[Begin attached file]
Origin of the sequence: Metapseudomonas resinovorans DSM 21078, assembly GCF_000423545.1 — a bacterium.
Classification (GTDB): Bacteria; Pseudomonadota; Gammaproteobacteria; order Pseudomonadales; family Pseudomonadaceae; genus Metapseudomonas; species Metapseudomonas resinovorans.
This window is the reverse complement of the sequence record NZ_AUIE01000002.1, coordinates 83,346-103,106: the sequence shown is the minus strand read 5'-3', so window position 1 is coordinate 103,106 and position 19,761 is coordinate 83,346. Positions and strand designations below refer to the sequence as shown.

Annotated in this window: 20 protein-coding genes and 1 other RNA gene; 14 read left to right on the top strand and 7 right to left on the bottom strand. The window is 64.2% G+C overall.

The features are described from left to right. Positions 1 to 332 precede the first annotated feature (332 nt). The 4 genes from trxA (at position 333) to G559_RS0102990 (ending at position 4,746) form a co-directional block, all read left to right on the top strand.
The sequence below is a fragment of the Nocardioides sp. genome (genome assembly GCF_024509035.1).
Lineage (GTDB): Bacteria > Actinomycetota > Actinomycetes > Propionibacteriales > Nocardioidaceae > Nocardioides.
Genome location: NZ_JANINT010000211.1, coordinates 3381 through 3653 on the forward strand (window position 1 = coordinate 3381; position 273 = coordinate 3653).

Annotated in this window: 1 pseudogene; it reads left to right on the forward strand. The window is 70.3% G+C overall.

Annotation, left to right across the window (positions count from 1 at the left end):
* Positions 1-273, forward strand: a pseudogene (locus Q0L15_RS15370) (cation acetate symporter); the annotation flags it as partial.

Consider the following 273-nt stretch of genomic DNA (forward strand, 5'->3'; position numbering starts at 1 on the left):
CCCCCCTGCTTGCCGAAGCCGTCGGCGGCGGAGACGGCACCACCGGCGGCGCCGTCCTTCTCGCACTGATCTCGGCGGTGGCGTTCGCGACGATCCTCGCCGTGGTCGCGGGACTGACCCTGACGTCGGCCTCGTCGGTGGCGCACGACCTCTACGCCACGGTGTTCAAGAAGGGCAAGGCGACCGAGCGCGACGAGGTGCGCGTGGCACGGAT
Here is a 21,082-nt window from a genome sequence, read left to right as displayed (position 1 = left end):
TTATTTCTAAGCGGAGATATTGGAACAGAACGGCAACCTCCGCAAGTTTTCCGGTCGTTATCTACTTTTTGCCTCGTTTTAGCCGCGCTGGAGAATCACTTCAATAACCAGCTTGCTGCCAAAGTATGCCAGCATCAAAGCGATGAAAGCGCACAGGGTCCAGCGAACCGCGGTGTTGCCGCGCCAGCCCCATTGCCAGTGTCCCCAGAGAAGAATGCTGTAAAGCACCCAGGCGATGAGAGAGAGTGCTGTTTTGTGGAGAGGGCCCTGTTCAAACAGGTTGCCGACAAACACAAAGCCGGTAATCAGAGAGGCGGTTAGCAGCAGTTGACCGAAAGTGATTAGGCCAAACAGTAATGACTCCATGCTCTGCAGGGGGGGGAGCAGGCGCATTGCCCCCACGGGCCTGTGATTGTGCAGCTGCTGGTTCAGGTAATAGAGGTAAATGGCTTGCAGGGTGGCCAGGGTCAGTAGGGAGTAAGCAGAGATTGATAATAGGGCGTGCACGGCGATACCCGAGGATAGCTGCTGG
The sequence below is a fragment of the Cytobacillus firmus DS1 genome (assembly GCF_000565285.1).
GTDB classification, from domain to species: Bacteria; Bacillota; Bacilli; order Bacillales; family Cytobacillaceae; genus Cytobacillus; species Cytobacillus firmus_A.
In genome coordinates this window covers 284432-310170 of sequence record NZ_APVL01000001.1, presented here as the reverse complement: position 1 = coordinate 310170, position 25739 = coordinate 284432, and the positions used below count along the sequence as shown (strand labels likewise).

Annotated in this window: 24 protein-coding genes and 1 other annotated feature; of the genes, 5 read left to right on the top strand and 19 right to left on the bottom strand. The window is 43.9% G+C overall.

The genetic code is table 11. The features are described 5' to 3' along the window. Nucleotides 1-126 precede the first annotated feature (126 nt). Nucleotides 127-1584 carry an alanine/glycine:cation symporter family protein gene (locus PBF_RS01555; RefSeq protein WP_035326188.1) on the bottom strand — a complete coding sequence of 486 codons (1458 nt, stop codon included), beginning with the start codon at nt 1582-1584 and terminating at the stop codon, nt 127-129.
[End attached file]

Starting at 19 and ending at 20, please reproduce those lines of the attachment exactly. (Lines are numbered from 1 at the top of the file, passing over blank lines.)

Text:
Annotated in this window: 24 protein-coding genes and 1 other annotated feature; of the genes, 5 read left to right on the top strand and 19 right to left on the bottom strand. The window is 43.9% G+C overall.

The genetic code is table 11. The features are described 5' to 3' along the window. Nucleotides 1-126 precede the first annotated feature (126 nt). Nucleotides 127-1584 carry an alanine/glycine:cation symporter family protein gene (locus PBF_RS01555; RefSeq protein WP_035326188.1) on the bottom strand — a complete coding sequence of 486 codons (1458 nt, stop codon included), beginning with the start codon at nt 1582-1584 and terminating at the stop codon, nt 127-129.